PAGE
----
Steps taken by the government to merge income tax and national insurance contributions (NICs) could spell the end for salary sacrifice arrangements.
Following yesterday’s Budget when Chancellor George Osborne confirmed the government’s intention to create one overall tax, concerns have been raised that if national insurance (NI) does not exist the benefits of salary sacrifice, which results in NI savings for the employer and the employee, will be lost.
The proposed measure comes at a time when pension scheme costs could rise due to auto-enrolment and compulsory contributions, and contracting out could end final salary schemes if there is no second-tier state pension to contract out from.
Rob Thomas, associate at Barnett Waddingham, said: “The merging of income tax and national insurance could lead to the end of the current procedure for obtaining tax relief on pension contributions as we know it.
“The current system allows tax relief on the highest marginal rate of income tax for employees earning below £130,000 and soon to be restricted to a flat annual allowance of £50,000 per year. The treasury is unlikely to extend tax relief to a merged income tax and NI system.”
Ian Bell, head of pensions at Baker Tilly, said: “While the headline measures are with the long term in mind, what about pension provision in the private sector?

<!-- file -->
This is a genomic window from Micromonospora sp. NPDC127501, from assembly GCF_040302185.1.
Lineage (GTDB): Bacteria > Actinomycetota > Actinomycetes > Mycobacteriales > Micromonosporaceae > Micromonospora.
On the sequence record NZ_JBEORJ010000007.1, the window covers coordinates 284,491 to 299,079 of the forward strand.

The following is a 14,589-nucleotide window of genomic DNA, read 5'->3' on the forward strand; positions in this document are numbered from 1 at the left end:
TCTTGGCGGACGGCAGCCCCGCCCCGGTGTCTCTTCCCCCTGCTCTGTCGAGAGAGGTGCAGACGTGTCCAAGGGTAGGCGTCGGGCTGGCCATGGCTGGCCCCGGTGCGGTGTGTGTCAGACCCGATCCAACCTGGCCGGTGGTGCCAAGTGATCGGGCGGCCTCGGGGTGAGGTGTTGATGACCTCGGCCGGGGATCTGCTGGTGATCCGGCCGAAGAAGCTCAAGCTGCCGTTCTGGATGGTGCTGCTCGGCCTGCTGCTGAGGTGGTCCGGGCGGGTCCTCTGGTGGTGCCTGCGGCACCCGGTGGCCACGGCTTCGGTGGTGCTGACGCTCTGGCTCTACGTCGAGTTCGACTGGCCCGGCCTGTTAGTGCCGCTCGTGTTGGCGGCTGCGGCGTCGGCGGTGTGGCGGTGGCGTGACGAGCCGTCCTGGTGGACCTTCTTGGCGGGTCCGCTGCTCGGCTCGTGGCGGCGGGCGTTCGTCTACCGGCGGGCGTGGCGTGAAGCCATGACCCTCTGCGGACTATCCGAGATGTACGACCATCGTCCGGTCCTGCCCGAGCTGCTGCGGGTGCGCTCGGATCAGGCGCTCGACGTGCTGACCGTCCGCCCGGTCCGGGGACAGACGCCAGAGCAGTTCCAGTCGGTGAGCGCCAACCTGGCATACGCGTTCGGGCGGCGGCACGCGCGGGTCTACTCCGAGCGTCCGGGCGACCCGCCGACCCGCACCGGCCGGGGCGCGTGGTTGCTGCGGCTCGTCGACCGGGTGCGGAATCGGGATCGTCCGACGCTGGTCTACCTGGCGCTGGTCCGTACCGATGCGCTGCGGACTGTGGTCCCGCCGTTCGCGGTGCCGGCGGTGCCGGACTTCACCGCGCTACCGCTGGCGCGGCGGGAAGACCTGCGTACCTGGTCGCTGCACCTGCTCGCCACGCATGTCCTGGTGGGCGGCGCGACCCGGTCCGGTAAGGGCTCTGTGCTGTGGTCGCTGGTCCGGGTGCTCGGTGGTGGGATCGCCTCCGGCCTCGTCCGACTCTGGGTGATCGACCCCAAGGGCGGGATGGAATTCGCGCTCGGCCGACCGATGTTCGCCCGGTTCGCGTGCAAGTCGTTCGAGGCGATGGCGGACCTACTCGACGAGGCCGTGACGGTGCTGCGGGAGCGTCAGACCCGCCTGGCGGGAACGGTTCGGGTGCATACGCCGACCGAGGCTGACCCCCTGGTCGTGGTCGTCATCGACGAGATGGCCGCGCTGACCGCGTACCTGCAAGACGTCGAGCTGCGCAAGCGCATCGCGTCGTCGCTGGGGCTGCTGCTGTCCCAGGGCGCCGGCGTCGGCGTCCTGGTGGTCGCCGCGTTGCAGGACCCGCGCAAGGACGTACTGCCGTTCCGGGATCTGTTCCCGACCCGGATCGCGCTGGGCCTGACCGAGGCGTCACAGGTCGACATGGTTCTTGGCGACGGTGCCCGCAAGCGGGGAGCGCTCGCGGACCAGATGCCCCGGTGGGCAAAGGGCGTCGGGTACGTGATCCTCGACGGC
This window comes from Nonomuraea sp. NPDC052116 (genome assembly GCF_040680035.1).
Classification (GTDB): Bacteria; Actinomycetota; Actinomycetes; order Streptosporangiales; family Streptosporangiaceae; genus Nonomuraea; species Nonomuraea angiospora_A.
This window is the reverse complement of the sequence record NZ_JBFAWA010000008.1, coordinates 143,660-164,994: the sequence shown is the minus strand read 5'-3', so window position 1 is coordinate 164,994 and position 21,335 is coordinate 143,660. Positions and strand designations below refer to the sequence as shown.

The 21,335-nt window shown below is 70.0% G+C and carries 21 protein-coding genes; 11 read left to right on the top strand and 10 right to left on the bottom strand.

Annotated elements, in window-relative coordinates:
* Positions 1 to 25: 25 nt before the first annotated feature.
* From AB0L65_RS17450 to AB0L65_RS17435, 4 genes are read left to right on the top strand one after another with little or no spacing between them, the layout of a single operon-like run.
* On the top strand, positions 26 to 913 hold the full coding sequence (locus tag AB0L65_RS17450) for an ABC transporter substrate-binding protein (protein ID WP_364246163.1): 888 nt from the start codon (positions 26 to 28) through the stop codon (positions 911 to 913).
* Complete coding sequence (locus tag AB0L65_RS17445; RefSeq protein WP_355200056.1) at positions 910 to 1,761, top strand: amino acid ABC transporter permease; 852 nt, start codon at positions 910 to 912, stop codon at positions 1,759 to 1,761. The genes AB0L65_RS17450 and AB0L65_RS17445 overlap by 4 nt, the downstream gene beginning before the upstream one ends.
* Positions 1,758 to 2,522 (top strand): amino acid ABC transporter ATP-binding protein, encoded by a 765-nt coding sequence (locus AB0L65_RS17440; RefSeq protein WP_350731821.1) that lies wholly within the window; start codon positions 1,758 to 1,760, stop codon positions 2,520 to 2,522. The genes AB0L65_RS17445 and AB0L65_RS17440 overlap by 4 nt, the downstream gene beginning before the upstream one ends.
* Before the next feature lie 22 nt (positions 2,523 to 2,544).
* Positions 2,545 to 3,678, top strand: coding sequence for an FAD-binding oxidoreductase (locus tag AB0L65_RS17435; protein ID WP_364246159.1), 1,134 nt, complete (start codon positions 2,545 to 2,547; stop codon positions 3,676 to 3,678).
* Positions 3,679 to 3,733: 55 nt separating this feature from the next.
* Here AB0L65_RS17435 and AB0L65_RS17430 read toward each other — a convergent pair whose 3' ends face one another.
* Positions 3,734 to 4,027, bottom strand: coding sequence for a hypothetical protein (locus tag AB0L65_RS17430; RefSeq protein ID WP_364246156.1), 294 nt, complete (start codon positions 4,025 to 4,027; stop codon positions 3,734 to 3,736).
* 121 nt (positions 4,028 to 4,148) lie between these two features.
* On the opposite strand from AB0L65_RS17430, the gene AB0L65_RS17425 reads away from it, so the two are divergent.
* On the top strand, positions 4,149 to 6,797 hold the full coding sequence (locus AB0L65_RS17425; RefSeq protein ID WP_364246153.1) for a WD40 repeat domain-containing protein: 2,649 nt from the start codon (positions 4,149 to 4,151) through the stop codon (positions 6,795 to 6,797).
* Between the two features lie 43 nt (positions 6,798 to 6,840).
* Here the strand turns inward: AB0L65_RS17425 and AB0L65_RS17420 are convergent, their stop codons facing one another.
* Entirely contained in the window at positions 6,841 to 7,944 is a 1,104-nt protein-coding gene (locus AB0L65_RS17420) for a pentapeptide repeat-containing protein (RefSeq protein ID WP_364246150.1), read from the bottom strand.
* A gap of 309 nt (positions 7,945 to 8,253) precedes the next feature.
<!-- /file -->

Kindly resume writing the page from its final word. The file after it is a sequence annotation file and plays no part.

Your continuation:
“There does not, on the face of it, seem to be anything to encourage employers to provide pension provision in the future. Contracting out rebates for defined benefit schemes will be cut by 0.5% to 4.8% from 2012, which could cost schemes £600 million per annum.
“But the real devil in the detail must come from the proposed flat rate state pension and the consultation on the merger of the operations of the NIC and tax regimes. Will this mean the abolition of contracting out rebates for private sector arrangements altogether and what could it mean for schemes that have put salary sacrifice arrangements in place?
“This could mean a large increase in the cost of funding those schemes in the future and encouraging employers to close them altogether. That does not sound particularly long term for those schemes and employees affected.”
The government plans to issue a consultation on the merging of NI and income tax. Osborne has said that the complexity of the change means it will take several years to fully implement.
For more articles on the Budget’s impact on benefits